Preference shareholders are owners of preference shares (in the United States commonly referred as preferred stock). They are paid a fixed rate of dividend, which is paid in priority to the dividend to be paid to the ordinary shareholders. Preference shareholders usually do not have voting rights in the company.[4]



Subject to the applicable laws, the rules of the corporation and any shareholders' agreement, shareholders may have the right:

  • To sell their shares.[5]
  • To vote on the directors nominated by the board of directors.[5]
  • To nominate directors (although this is very difficult in practice because of minority protections) and propose shareholder resolutions.[5]
  • To vote on mergers and changes to the corporate charter.[5]
  • To dividends if they are declared.[5]
  • To access certain information; for publicly traded companies, this information is normally publicly available.[5]
  • To sue the company for violation of fiduciary duty.[5]
  • To purchase new shares issued by the company.
  • To vote on & file shareholder resolutions.
  • To vote on management proposals.
  • To what assets remain after a liquidation.

The above-mentioned rights can be generally classified into (1) cash-flow rights and (2) voting rights. While the value of shares is mainly driven by the cash-flow rights that they carry ("cash is king"), voting rights can also be valuable. The value of shareholders' cash-flow rights can be computed by discounting future free cash flows. The value of shareholders' voting rights can be computed by four methods:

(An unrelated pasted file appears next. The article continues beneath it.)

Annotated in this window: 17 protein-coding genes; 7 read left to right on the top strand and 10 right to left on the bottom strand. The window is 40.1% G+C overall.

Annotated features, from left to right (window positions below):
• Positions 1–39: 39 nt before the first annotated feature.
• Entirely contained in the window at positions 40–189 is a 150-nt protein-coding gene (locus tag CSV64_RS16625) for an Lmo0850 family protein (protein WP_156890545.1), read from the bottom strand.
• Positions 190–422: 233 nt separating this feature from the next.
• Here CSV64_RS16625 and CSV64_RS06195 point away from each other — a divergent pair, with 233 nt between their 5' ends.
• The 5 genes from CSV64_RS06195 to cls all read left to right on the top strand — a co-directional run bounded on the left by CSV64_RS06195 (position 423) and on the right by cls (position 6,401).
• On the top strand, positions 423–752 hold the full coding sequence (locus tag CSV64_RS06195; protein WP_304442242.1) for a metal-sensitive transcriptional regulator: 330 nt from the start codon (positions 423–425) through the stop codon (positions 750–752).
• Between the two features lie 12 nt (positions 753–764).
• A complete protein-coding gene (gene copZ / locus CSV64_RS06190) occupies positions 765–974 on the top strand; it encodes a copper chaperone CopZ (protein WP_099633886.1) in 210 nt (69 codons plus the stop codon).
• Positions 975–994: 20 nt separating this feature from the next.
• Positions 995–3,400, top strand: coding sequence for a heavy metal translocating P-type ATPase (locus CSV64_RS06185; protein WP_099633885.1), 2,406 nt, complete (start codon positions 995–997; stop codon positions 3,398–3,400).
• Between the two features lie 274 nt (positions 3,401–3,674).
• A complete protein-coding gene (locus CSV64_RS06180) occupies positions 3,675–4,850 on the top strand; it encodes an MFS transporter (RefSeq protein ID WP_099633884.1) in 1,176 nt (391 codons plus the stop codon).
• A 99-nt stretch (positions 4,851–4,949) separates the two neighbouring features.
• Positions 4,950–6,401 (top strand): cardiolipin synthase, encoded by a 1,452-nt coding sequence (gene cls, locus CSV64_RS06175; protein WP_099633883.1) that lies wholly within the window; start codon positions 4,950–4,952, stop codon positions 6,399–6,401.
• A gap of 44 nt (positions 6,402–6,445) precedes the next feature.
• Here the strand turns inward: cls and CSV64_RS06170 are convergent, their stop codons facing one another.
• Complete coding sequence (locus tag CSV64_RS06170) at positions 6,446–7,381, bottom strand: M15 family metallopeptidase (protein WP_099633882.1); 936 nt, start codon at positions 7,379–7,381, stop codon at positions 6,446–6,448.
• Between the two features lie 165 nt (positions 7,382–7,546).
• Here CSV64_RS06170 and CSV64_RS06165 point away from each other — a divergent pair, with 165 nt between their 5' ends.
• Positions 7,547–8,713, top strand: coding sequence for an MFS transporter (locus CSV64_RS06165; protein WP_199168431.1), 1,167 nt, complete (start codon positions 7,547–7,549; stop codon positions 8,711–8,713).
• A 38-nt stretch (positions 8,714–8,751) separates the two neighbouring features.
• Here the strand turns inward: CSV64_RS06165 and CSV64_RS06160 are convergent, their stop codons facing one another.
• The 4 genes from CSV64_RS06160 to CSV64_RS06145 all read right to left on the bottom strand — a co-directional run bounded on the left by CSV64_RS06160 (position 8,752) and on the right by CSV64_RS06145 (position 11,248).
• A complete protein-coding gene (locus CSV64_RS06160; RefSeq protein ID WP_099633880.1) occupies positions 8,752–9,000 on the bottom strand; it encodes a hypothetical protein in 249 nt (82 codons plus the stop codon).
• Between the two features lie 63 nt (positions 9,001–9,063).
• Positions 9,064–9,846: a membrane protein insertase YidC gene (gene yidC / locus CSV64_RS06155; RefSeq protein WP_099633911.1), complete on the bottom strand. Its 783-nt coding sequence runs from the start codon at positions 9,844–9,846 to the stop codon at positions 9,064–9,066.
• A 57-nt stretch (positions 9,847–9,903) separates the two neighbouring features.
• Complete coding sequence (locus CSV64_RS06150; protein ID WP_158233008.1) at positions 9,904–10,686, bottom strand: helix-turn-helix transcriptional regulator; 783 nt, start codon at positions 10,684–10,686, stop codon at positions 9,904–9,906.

• The difference between voting shares and non-voting shares (dual-class approach).[6]
  • The difference between the price paid in a block-trade transaction and the subsequent price paid in a smaller transaction on exchanges (block-trade approach).[7]
  • The implied voting value obtained from option prices.[8]
  • The excess lending fee over voting events.[9]

See also



  1. ^ Fontinelle, Amy (26 November 2003). "Shareholder". investopedia.com.
  2. ^ "Company shareholders".
  3. ^ "Shareholder – Definition, Roles, and Types of Shareholders". Corporate Finance Institute. Retrieved 2019-02-19.
  4. ^ Wright, Tiffany C. "Common Vs. Preferred Stock for Financing a Private Company". azcentral.com. Archived from the original on Jun 24, 2021. Retrieved 23 June 2021.
  5. ^ a b c d e f g Velasco, Julian (2006). "The Fundamental Rights of the Shareholder" (PDF). UC Davis L. Rev. 40: 407–467. Archived (PDF) from the original on Apr 17, 2018. Retrieved 16 April 2018.
  6. ^ Zingales, Luigi (1994). "The value of the voting right: a study of the Milan stock exchange experience". Review of Financial Studies. 7: 125–148. doi:10.1093/rfs/7.1.125.
  7. ^ Dyck, A.; Zingales, L. (2004). "Private benefits of control: an international comparison". Journal of Finance. 59: 537–600. doi:10.3386/w8711.
  8. ^ Kind, Axel; Poltera, Marco (2013). "The value of corporate voting rights embedded in option prices". Journal of Corporate Finance. 22: 16–34. doi:10.1016/j.jcorpfin.2013.03.004.
  9. ^ Christoffersen, Susan; Geczy, Christopher; Musto, David; Reed, Adam (2007). "Vote Trading and Information Aggregation". The Journal of Finance. 62 (6): 2897–2929. doi:10.1111/j.1540-6261.2007.01296.x.